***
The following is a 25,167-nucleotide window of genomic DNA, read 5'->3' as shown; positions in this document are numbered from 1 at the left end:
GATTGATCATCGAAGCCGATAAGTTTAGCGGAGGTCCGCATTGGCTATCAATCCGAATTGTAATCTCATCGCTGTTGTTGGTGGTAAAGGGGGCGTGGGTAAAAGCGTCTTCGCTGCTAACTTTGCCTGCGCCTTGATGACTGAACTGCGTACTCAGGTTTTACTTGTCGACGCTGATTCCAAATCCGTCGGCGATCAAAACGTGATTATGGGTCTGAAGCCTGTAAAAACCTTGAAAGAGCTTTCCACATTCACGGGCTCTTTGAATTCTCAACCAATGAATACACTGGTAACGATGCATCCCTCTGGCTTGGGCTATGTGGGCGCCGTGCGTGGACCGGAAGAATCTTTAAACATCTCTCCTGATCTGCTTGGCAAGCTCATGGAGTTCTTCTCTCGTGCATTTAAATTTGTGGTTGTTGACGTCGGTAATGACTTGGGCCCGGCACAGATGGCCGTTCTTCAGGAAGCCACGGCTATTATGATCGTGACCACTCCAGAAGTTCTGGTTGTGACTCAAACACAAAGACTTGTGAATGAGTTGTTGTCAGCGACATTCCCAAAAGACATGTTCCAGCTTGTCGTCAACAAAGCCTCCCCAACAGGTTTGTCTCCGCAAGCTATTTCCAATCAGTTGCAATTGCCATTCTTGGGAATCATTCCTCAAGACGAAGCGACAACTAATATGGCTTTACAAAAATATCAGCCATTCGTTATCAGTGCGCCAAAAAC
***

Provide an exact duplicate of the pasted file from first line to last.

The following is a 25,167-nucleotide window of genomic DNA, read 5'->3' as shown; positions in this document are numbered from 1 at the left end:
GATTGATCATCGAAGCCGATAAGTTTAGCGGAGGTCCGCATTGGCTATCAATCCGAATTGTAATCTCATCGCTGTTGTTGGTGGTAAAGGGGGCGTGGGTAAAAGCGTCTTCGCTGCTAACTTTGCCTGCGCCTTGATGACTGAACTGCGTACTCAGGTTTTACTTGTCGACGCTGATTCCAAATCCGTCGGCGATCAAAACGTGATTATGGGTCTGAAGCCTGTAAAAACCTTGAAAGAGCTTTCCACATTCACGGGCTCTTTGAATTCTCAACCAATGAATACACTGGTAACGATGCATCCCTCTGGCTTGGGCTATGTGGGCGCCGTGCGTGGACCGGAAGAATCTTTAAACATCTCTCCTGATCTGCTTGGCAAGCTCATGGAGTTCTTCTCTCGTGCATTTAAATTTGTGGTTGTTGACGTCGGTAATGACTTGGGCCCGGCACAGATGGCCGTTCTTCAGGAAGCCACGGCTATTATGATCGTGACCACTCCAGAAGTTCTGGTTGTGACTCAAACACAAAGACTTGTGAATGAGTTGTTGTCAGCGACATTCCCAAAAGACATGTTCCAGCTTGTCGTCAACAAAGCCTCCCCAACAGGTTTGTCTCCGCAAGCTATTTCCAATCAGTTGCAATTGCCATTCTTGGGAATCATTCCTCAAGACGAAGCGACAACTAATATGGCTTTACAAAAATATCAGCCATTCGTTATCAGTGCGCCAAAAAC